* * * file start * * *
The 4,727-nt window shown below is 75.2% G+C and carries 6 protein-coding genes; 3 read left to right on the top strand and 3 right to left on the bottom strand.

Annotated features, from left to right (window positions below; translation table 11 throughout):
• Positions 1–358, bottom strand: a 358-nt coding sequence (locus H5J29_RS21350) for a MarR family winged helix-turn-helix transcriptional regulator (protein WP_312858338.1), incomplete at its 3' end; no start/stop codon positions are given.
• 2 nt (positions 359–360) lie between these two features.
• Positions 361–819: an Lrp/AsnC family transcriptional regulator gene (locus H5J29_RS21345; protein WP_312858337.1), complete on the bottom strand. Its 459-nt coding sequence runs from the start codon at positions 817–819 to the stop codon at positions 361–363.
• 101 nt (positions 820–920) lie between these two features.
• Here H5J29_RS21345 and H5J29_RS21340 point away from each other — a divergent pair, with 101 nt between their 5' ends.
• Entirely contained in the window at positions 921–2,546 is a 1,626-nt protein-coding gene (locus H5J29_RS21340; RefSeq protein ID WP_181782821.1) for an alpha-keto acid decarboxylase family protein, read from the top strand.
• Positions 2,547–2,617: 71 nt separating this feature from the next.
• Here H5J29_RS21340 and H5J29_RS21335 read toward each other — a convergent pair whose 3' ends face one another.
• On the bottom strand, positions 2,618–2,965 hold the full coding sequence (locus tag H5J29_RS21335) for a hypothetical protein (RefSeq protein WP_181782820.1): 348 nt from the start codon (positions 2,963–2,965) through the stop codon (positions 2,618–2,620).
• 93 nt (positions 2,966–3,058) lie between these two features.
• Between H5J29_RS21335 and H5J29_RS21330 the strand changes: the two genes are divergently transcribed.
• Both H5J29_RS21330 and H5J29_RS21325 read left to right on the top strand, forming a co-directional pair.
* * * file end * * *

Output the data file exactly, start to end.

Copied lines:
The 4,727-nt window shown below is 75.2% G+C and carries 6 protein-coding genes; 3 read left to right on the top strand and 3 right to left on the bottom strand.

Annotated features, from left to right (window positions below; translation table 11 throughout):
• Positions 1–358, bottom strand: a 358-nt coding sequence (locus H5J29_RS21350) for a MarR family winged helix-turn-helix transcriptional regulator (protein WP_312858338.1), incomplete at its 3' end; no start/stop codon positions are given.
• 2 nt (positions 359–360) lie between these two features.
• Positions 361–819: an Lrp/AsnC family transcriptional regulator gene (locus H5J29_RS21345; protein WP_312858337.1), complete on the bottom strand. Its 459-nt coding sequence runs from the start codon at positions 817–819 to the stop codon at positions 361–363.
• 101 nt (positions 820–920) lie between these two features.
• Here H5J29_RS21345 and H5J29_RS21340 point away from each other — a divergent pair, with 101 nt between their 5' ends.
• Entirely contained in the window at positions 921–2,546 is a 1,626-nt protein-coding gene (locus H5J29_RS21340; RefSeq protein ID WP_181782821.1) for an alpha-keto acid decarboxylase family protein, read from the top strand.
• Positions 2,547–2,617: 71 nt separating this feature from the next.
• Here H5J29_RS21340 and H5J29_RS21335 read toward each other — a convergent pair whose 3' ends face one another.
• On the bottom strand, positions 2,618–2,965 hold the full coding sequence (locus tag H5J29_RS21335) for a hypothetical protein (RefSeq protein WP_181782820.1): 348 nt from the start codon (positions 2,963–2,965) through the stop codon (positions 2,618–2,620).
• 93 nt (positions 2,966–3,058) lie between these two features.
• Between H5J29_RS21335 and H5J29_RS21330 the strand changes: the two genes are divergently transcribed.
• Both H5J29_RS21330 and H5J29_RS21325 read left to right on the top strand, forming a co-directional pair.